Pipe dreams

The fetid origin story of Wellington’s struggling sewerage system.

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Alexander Turnbull Library

At the northern edge of Wellington runs a trench that now carries State Highway One. Early in the 19th century, a once-pristine stream at its bottom began to putrefy with a mix of faeces, urine, leftover food and dead plants. In 1911, Katherine Mansfield, who had previously lived nearby, wrote of “the strong stench of fennel and decaying refuse that streamed from the gully”. Local newspapers denounced the foul-smelling “sewer gas” that rose from its depths.

At the time, no sewerage system existed in the city. Instead, residents regularly cast waste from their overflowing long drops, nightly chamber pots and rubbish bins into the trench, where it flowed down an open stream and through “rotten wooden boxes” into the city and the harbour below.

It wasn’t just Tinakori Road. Rivers of waste flowed throughout the central city. In 1865, just a few weeks before Parliament opened its doors for the first time, sewage washed across its grounds. Over the next three decades, blocked drains often forced “sewer vapours” back into people’s homes. To try to solve the problem, according to one historian, the Hector family in Thorndon fixed a “piece of flannel over the mouth of the kitchen tap, removing it every evening when it contained a teaspoon of filth that gave off a terrible stench as it decomposed”.

Action, however, was scarce. In a familiar story, the colony’s provincial governments had given town councils responsibility for dealing with sewage, but, according to Te Ara, “did not provide adequate funding for clean water supplies and other sanitary facilities”. For decades, councillors resisted proposed solutions. John Plimmer, one of the city’s “founding fathers”, insisted sewage could simply be dumped in the harbour “without any detriment to the bay”, while building a proper sewerage system “would result in substantial rates increases”.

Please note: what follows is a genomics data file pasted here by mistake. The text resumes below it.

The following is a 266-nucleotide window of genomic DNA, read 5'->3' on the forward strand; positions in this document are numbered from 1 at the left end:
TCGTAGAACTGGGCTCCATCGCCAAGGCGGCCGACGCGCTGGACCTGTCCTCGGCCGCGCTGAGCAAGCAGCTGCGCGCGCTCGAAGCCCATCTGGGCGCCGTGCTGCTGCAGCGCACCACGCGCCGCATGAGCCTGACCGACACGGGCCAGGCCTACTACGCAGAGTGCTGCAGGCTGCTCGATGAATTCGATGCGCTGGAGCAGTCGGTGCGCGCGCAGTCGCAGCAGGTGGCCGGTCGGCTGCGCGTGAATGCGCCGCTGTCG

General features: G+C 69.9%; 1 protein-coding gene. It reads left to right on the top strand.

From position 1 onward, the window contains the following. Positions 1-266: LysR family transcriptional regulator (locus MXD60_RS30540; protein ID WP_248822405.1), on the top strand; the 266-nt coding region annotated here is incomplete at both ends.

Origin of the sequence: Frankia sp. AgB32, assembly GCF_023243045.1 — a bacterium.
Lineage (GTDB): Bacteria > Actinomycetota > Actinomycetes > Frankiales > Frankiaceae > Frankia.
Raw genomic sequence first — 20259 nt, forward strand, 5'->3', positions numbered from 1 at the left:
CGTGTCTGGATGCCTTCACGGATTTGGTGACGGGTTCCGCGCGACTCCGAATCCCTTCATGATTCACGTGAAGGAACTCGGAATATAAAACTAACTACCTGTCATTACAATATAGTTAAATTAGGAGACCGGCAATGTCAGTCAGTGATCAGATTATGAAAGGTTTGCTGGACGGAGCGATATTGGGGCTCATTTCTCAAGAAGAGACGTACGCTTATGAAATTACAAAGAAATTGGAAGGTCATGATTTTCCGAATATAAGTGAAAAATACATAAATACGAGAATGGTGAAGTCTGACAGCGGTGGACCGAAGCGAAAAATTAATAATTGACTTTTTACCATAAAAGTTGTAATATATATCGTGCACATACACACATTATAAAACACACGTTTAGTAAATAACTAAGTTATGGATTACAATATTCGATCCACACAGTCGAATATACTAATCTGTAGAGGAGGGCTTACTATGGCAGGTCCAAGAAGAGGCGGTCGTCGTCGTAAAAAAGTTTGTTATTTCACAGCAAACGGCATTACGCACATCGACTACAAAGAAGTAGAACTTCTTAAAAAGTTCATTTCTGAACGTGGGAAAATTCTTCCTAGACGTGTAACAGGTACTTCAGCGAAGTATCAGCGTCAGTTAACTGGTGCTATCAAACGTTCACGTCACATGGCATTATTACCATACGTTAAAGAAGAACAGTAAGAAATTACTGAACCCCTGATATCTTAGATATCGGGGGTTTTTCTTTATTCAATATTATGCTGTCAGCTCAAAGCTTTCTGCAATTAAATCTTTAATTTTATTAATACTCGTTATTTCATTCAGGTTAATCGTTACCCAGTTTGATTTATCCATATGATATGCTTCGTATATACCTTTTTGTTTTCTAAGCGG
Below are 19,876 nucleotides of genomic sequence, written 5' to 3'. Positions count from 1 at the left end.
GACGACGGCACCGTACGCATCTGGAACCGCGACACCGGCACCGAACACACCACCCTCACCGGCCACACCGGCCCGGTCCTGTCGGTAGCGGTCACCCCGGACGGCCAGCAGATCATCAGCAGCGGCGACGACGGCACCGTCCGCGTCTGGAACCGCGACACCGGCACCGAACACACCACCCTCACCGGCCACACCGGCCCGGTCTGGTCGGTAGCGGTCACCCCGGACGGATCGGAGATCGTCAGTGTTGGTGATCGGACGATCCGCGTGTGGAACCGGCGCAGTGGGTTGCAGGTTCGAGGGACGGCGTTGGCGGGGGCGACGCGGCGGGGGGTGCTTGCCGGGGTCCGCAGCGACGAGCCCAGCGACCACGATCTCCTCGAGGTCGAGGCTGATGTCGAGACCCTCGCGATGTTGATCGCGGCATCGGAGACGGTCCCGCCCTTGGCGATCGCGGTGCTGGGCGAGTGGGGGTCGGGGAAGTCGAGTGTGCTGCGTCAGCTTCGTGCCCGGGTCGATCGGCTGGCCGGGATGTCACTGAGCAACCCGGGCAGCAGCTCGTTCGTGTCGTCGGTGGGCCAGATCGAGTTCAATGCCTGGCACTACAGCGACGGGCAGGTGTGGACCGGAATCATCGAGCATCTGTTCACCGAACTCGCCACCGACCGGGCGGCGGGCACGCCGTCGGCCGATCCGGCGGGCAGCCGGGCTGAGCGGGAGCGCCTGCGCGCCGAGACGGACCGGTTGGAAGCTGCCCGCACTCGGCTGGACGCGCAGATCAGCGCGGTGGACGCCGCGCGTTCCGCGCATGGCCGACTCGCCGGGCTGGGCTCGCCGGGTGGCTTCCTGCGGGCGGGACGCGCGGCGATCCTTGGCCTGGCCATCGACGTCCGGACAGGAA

But the situation soon spiralled out of control. James Hector, the first government scientist, noted the “misery and suffering” the muck caused, especially for “children from the prevalence of intestinal worms”. Sewage started to leach into the city’s freshwater. An 1870 study found that none of its wells, water tanks or streams were safe to drink from.

In 1890, according to Wellington City Council, diseases like cholera, diphtheria, typhoid and scarlet fever caused by “sewage-soaked backyards” killed 77 people.

At the time, fewer than 50,000 people lived in the city. (The efforts of the Hector household to fend off the waste with a piece of flannel failed: the father and son caught typhoid, and two neighbours died.)

That year, a council commission proposed a city-wide sewerage system. Even after the deaths wrought by decades of neglect, councillors deliberated for three years. Finally, in 1893, the proposal was approved. By 1899, the city had a new system which could gather up its sewage and discharge it on the south coast at Moa Point. A treatment centre was added nearly a century later. Today, Wellingtonians still live with that system. With some tweaks and extensions (such as the 1978 repair on Eastern Bays Marine Drive pictured), pipes and tunnels that are more than a century old carry the bulk of the city’s 67 million litres of daily waste.

Now, after decades of underinvestment from councils determined to keep rates low, that system is collapsing once more. Wellington Water reports that the city’s main pipe is under “attack” from acidic sewage gas, which could lead to a “catastrophic” failure, with waste spilling across the airport and throughout Kilbirnie. In a briefing last year, the company issued reluctant councillors a stark warning. “The number of service failures, sewage overflows, leaks and flooding events will increase.”

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